When revitalizing homes, designer Morgan Brown makes kitchens the focus

| May 2, 2013 | 0 Comments

Interior designer Morgan Brown lived for a time in Beverly Hills in a home she built from the ground up in 2004. “But I was never really a Beverly Hills Girl,” said the statuesque Brown, a former model whose passion these days is buying and revitalizing homes.

DESIGNER Morgan Brown in the epicenter of her home.

DESIGNER Morgan Brown in the epicenter of her home.

She looks for warmth and charm, and then simply follows some solid rules of real estate: great neighborhoods close to excellent schools.

It makes sense, then, that her last three local projects have been in the area.

She was first drawn to Larchmont Village because it resembled the main street in Southhampton where she vacationed as a child. “I love the feeling of knowing my neighbors and the mom and pop stores that speak to my desire for community,” she said. Plus, she found the homes here to be built with such character and class. “They have excellent floor plans, high ceilings and a timeless tradition that is easily molded.”

One of Brown’s first purchases was a traditional Windsor Square home designed by architect Sumner Spalding in 1922. She lives there with her eight-year-old son, Remington.

The kitchen in her home, as in all of her projects, is the epicenter.

“The kitchen is always my focus when remodeling,” said Brown. “There is less formality all around, and I like to open up the kitchen as much as possible and incorporate the dining room or a family sitting/play area.
“I live in my kitchen! My son and I do his homework on the island, he watches cartoons while eating breakfast. Everyone ends up hanging out here… it’s where all the action is, so it should feel warm and inviting with ample room to socialize.”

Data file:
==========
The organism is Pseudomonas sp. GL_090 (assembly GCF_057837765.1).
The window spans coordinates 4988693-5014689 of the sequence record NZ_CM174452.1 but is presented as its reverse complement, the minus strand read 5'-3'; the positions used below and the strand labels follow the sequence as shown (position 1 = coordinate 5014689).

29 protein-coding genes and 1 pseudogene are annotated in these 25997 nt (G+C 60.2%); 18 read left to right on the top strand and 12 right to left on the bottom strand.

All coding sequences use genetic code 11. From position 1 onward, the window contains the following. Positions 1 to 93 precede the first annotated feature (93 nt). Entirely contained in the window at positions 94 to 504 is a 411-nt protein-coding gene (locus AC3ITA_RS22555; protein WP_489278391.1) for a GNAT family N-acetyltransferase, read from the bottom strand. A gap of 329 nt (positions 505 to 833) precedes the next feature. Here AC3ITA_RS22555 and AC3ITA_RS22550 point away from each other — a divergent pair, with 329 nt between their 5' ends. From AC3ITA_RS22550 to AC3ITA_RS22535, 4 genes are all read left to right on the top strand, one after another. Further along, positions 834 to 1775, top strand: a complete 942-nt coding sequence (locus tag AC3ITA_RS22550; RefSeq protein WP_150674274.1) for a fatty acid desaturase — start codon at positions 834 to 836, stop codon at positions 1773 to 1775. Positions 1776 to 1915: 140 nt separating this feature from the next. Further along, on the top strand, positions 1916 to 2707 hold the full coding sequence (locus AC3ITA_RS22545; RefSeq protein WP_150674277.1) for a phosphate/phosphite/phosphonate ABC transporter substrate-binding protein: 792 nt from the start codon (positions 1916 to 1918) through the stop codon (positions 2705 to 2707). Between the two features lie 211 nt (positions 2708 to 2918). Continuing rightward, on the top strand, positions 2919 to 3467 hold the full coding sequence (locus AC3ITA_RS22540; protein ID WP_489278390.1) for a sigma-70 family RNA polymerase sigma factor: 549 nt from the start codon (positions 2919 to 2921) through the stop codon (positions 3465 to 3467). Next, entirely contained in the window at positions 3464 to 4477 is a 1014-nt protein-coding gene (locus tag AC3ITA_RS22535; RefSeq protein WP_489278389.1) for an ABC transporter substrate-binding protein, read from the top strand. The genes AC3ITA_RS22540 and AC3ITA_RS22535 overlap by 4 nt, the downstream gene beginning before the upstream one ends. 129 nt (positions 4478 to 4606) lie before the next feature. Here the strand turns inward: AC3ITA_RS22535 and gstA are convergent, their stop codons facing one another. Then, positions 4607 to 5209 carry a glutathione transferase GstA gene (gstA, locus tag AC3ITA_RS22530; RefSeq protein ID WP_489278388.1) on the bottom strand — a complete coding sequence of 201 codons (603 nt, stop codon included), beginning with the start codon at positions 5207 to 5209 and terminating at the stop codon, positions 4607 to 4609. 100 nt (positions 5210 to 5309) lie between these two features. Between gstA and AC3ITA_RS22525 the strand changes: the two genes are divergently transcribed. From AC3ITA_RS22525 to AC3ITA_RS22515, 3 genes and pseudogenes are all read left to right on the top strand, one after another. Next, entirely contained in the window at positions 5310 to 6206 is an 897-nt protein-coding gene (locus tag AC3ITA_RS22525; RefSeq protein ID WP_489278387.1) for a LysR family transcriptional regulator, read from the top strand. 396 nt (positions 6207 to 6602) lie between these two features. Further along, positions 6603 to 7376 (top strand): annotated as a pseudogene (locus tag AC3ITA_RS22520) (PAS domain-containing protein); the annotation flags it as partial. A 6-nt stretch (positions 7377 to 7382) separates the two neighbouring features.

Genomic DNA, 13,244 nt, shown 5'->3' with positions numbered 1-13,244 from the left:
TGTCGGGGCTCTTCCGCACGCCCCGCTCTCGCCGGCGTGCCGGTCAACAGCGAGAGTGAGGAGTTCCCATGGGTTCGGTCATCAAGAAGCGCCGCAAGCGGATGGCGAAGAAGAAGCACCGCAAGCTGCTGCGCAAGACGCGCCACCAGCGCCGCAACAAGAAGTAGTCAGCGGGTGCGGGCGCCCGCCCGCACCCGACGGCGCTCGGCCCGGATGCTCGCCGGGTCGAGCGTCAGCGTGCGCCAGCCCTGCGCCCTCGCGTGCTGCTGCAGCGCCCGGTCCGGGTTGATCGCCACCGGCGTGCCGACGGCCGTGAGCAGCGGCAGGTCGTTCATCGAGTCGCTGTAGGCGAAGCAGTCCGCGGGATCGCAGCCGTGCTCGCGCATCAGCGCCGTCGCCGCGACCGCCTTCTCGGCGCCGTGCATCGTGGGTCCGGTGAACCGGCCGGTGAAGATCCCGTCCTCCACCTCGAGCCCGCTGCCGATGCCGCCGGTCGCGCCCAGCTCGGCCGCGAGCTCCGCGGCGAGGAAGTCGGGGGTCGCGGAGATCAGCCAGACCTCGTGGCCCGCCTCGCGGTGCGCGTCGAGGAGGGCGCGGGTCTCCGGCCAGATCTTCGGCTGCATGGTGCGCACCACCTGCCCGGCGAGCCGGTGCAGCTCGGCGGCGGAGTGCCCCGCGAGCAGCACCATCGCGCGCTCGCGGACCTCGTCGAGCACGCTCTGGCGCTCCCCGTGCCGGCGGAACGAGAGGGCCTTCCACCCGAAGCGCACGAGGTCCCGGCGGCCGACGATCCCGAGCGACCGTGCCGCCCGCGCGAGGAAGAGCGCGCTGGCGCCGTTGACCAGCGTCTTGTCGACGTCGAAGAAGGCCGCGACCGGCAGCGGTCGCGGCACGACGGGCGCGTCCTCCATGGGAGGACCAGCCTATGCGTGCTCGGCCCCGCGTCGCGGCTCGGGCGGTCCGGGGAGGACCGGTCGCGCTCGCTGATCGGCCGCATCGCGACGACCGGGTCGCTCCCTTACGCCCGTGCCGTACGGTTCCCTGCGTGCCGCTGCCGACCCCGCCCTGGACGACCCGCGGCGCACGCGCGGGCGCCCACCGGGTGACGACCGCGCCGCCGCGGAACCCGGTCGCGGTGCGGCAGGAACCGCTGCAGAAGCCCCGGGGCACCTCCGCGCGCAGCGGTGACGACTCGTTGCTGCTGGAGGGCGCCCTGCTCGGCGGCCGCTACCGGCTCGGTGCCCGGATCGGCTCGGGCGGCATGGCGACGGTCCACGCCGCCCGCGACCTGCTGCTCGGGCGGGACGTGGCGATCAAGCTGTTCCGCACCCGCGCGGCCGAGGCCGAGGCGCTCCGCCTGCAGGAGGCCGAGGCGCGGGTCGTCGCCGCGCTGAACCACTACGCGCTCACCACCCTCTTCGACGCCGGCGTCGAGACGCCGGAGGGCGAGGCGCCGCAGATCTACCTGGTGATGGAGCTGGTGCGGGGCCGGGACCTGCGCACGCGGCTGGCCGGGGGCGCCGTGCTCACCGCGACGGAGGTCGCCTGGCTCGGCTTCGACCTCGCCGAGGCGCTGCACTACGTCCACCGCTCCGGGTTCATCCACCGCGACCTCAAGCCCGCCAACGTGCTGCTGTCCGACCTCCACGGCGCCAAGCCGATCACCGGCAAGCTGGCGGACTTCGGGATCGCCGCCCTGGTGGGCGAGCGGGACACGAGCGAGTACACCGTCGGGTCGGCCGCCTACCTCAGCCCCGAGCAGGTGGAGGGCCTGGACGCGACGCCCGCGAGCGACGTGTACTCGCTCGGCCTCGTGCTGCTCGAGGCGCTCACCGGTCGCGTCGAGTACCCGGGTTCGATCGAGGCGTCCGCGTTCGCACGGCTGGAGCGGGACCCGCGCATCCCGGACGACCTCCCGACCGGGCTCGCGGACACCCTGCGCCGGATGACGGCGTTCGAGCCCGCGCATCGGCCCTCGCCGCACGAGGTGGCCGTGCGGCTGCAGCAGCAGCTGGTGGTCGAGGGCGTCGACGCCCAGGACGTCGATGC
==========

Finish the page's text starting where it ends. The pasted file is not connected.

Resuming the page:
bullock kitchen before

BEFORE: Bullock House kitchen area, maid’s room and bath were demolished to create a massive kitchen.

Brown also renovated the century-old, 6,000-square-foot Bullock House at 627 S. Plymouth Blvd. she purchased for $2.75 million.

The mansion, once owned by Bullock’s department store founder John G. Bullock, won the Landmark Award in 2003 from the Windsor Square-Hancock Park Historical Society.

Brown had both fireplaces rebuilt, transformed a bedroom into a walk-in closet and another into an upstairs laundry room. She also changed all the hardscaping on the massive estate as well as the landscaping.

But it’s the kitchen—which she sees as the centerpiece of the renovation—she is most proud of.

Brown demolished it, along with a maid room and bath, to create a massive, overstated kitchen completely rebuilt with custom cabinetry and a long center island.  Shrubbery, including overgrown bamboo, was removed from outside of the home to let in the natural light.

AFTER: Bullock House kitchen.

AFTER: Bullock House kitchen.

Now, she says, the Bullock House is a comfortable, warm nest that “kind of says everything about my design work. Renovation is an art, but a house should always have certain features. It has to have a lot of light, and the kitchen really should be the epicenter of family living.”

The designer is always on the hunt for her next project. “Working on homes in Hancock Park is like being a kid in a candy shop if you are a designer or a flipper,” Brown says.

Lately she’s been envisioning a one-story Spanish home. “So I may just build from the ground up again.”

One thing’s for sure… it’ll have an amazing kitchen!
For more information, go to www.morganbrowndesigns.com

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Category: Real Estate

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